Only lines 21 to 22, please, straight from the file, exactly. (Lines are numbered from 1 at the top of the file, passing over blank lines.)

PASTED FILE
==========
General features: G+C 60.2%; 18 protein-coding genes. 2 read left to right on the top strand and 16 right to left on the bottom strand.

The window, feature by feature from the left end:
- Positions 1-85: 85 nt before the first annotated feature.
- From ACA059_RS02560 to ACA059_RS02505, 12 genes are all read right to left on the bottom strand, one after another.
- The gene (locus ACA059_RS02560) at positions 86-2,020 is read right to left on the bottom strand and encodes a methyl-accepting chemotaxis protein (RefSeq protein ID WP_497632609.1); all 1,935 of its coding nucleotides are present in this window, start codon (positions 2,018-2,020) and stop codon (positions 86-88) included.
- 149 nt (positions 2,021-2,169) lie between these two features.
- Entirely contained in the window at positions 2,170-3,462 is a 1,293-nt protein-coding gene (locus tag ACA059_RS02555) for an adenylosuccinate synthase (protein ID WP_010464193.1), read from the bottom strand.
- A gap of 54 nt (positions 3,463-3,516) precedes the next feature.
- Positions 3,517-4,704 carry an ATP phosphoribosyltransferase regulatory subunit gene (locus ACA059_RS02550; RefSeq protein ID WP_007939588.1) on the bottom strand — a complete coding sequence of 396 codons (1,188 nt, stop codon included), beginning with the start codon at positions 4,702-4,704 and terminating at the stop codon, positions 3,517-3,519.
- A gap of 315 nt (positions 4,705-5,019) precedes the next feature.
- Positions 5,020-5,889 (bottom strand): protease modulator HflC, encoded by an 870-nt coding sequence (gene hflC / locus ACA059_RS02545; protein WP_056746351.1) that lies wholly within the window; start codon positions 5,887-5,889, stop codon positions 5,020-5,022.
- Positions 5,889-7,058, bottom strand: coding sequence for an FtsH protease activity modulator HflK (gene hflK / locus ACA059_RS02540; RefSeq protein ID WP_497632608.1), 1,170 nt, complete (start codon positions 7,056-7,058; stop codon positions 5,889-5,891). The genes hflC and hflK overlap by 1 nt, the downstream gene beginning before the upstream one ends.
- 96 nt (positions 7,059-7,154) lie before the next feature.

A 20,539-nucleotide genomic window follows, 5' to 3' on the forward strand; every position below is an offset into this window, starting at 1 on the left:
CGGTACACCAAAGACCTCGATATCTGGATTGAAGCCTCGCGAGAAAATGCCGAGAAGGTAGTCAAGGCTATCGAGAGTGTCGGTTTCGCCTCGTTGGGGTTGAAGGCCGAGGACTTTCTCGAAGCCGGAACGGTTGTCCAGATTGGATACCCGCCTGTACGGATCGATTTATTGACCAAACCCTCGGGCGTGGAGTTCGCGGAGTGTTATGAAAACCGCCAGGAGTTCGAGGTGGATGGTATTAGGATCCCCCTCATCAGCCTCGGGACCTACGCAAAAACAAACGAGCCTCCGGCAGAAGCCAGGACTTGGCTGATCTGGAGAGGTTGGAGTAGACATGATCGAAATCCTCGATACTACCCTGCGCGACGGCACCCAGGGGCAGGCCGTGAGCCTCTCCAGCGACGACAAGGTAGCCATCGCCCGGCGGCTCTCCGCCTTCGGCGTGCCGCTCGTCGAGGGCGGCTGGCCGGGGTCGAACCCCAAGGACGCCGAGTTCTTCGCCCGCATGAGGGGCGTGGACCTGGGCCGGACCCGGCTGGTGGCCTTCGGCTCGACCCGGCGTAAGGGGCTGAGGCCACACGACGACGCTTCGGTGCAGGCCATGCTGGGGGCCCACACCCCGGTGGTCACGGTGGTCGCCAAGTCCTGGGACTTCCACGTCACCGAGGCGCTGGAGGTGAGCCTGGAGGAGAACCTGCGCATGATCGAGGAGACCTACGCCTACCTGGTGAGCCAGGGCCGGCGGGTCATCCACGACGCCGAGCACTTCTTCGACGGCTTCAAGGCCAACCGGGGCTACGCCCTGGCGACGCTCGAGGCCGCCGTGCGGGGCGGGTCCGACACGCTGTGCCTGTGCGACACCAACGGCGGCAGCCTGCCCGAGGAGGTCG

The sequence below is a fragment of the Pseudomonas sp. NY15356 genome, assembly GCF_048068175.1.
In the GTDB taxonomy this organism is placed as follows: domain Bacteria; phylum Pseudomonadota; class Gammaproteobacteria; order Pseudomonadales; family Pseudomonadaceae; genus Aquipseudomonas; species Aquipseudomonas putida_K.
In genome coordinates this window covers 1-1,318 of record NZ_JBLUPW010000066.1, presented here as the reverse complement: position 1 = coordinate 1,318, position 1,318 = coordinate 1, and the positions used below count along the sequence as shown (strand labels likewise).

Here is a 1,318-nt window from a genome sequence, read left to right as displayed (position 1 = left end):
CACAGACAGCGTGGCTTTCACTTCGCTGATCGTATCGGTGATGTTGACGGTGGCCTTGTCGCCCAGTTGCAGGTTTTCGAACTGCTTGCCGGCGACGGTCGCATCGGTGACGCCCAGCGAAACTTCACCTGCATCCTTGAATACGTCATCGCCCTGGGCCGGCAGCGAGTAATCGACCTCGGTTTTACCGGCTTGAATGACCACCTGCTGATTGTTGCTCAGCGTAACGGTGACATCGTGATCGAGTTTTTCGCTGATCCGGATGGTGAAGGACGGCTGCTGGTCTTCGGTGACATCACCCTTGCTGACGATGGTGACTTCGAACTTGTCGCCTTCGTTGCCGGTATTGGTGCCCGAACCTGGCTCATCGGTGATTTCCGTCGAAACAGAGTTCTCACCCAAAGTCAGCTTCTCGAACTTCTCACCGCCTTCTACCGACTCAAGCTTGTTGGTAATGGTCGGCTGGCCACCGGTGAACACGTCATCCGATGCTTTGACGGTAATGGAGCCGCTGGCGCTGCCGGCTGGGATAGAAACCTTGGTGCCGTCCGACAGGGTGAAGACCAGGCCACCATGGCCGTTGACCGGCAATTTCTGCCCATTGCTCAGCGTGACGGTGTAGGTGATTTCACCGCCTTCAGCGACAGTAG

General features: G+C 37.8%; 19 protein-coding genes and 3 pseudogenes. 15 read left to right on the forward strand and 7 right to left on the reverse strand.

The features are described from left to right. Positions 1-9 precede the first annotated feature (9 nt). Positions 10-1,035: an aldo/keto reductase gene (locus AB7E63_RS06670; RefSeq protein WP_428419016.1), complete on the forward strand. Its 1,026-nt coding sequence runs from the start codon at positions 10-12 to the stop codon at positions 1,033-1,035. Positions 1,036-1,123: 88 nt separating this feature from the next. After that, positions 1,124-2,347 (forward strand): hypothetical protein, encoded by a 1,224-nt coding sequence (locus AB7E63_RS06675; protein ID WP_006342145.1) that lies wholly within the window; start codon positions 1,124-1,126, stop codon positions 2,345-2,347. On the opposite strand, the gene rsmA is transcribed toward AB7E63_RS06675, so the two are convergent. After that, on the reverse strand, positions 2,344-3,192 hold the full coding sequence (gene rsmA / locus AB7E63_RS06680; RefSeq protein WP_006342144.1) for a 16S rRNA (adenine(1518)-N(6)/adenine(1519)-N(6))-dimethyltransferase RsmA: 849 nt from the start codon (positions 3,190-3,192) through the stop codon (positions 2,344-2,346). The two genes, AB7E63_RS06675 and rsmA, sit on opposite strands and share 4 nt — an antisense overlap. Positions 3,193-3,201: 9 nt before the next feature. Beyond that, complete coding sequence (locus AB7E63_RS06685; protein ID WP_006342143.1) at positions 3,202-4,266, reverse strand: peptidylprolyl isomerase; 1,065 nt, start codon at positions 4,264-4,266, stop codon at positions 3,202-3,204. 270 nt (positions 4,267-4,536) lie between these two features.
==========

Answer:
General features: G+C 37.8%; 19 protein-coding genes and 3 pseudogenes. 15 read left to right on the forward strand and 7 right to left on the reverse strand.

The features are described from left to right. Positions 1-9 precede the first annotated feature (9 nt). Positions 10-1,035: an aldo/keto reductase gene (locus AB7E63_RS06670; RefSeq protein WP_428419016.1), complete on the forward strand. Its 1,026-nt coding sequence runs from the start codon at positions 10-12 to the stop codon at positions 1,033-1,035. Positions 1,036-1,123: 88 nt separating this feature from the next. After that, positions 1,124-2,347 (forward strand): hypothetical protein, encoded by a 1,224-nt coding sequence (locus AB7E63_RS06675; protein ID WP_006342145.1) that lies wholly within the window; start codon positions 1,124-1,126, stop codon positions 2,345-2,347. On the opposite strand, the gene rsmA is transcribed toward AB7E63_RS06675, so the two are convergent. After that, on the reverse strand, positions 2,344-3,192 hold the full coding sequence (gene rsmA / locus AB7E63_RS06680; RefSeq protein WP_006342144.1) for a 16S rRNA (adenine(1518)-N(6)/adenine(1519)-N(6))-dimethyltransferase RsmA: 849 nt from the start codon (positions 3,190-3,192) through the stop codon (positions 2,344-2,346). The two genes, AB7E63_RS06675 and rsmA, sit on opposite strands and share 4 nt — an antisense overlap. Positions 3,193-3,201: 9 nt before the next feature. Beyond that, complete coding sequence (locus AB7E63_RS06685; protein ID WP_006342143.1) at positions 3,202-4,266, reverse strand: peptidylprolyl isomerase; 1,065 nt, start codon at positions 4,264-4,266, stop codon at positions 3,202-3,204. 270 nt (positions 4,267-4,536) lie between these two features.